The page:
The thread here (and I mean this is summary, not as insight) appears to be the following approach.
Consider how actors lacking some previously-assumed perfection can approach that perfection in some limit (asymptotic performance / equilibrium / …). A big reason to care about such limit properties is to undergird arguments about performance in the real world. For example, the big O performance of an algorithm is used (with caveats) for anticipating performance on large amounts real-world data.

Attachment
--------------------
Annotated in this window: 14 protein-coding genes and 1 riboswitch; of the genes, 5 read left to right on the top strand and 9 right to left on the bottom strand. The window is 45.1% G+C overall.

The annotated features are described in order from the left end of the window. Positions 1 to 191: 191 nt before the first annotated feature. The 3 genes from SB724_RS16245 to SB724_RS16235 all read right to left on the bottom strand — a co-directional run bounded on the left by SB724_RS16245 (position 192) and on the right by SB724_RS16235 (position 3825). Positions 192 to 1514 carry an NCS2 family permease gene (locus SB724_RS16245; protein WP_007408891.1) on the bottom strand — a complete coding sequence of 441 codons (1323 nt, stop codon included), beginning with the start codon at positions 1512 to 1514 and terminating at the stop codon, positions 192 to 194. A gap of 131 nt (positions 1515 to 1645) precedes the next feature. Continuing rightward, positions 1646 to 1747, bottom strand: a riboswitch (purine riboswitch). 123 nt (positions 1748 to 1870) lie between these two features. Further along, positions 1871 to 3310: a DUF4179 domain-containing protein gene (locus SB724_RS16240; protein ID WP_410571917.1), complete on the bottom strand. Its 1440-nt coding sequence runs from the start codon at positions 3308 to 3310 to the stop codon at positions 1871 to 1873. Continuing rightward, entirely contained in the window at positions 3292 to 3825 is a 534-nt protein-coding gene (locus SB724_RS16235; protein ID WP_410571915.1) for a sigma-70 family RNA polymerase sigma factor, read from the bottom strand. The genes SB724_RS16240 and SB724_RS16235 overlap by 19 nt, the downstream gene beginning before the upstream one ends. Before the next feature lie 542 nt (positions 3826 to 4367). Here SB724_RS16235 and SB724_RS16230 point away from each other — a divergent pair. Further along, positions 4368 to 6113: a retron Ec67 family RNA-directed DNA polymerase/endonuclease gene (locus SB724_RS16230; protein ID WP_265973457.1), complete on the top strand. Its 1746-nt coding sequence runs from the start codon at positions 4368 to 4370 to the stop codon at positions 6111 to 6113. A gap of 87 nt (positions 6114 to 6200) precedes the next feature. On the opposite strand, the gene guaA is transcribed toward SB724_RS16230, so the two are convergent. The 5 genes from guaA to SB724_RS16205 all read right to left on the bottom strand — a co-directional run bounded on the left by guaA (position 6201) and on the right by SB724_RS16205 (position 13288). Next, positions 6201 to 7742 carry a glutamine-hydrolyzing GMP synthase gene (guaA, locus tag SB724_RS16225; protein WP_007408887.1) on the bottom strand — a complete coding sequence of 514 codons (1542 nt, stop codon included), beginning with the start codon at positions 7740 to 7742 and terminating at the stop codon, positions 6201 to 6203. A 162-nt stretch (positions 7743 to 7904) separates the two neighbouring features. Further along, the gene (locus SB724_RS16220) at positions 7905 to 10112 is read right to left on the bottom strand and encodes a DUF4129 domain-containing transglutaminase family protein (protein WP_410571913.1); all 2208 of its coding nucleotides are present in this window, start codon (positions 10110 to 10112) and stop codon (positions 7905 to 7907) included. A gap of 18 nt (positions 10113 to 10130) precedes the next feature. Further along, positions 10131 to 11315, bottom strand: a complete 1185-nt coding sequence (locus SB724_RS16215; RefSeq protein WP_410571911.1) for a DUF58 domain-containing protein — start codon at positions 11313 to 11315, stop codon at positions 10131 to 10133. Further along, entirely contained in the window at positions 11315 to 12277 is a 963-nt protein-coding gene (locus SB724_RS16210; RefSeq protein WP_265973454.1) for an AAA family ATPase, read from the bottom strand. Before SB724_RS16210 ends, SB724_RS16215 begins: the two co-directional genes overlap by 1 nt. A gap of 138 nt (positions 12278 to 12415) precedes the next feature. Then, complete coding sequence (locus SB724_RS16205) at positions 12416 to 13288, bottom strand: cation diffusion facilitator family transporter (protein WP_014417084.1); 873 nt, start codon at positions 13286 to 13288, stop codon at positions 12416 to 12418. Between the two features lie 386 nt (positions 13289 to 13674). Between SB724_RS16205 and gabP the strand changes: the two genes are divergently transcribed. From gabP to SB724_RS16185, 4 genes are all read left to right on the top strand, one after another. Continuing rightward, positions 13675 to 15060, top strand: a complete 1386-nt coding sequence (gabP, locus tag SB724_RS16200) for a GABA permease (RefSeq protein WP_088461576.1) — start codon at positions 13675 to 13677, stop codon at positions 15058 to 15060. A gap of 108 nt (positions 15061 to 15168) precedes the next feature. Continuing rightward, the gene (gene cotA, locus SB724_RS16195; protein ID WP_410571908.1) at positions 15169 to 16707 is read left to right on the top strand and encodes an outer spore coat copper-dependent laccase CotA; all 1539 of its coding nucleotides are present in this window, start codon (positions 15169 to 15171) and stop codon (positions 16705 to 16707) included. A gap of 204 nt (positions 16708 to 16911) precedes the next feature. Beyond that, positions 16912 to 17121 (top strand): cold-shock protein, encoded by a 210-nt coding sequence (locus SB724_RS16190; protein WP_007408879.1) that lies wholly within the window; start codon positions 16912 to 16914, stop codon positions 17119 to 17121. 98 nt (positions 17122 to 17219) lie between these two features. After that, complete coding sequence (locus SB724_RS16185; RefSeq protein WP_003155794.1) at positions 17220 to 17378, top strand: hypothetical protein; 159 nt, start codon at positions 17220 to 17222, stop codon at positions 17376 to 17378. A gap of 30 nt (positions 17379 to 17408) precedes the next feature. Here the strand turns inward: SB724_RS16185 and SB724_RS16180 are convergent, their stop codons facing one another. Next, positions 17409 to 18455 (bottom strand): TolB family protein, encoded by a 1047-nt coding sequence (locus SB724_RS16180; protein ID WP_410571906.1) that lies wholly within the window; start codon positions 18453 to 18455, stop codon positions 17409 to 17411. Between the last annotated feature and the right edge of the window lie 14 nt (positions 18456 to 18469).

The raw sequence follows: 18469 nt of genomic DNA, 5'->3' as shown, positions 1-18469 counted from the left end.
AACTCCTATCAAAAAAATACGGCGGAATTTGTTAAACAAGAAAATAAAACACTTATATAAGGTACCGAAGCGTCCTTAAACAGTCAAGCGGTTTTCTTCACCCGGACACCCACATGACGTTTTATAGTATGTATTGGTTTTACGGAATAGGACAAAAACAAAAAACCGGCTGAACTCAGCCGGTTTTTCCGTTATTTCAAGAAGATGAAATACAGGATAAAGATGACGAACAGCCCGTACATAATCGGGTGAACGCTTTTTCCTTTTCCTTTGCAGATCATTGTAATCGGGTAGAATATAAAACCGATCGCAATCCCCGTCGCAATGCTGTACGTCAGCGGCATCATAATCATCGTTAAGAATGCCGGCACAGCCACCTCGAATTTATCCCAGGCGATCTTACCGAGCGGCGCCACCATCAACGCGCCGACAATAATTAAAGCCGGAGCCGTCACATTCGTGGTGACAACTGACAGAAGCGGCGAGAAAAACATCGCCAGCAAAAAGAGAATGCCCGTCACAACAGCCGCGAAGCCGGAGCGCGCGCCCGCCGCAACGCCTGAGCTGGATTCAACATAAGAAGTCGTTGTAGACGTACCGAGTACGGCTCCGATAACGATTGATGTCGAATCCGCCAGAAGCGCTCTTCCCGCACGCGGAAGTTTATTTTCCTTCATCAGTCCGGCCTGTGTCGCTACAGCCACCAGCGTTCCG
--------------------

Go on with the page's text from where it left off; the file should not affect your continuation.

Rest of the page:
Sometimes, when we’re doing conceptual cleanup to be able to make limit arguments, we end up with formalisms that directly give us interesting properties in the intermediate stage. We may be able to throw away the arguments from limit behavior, and thus stop caring much about the limit or the formalisms we approximate there. This is the sense in which ‘the ideal fades into the background’
Yep, that’s a good way to explain it!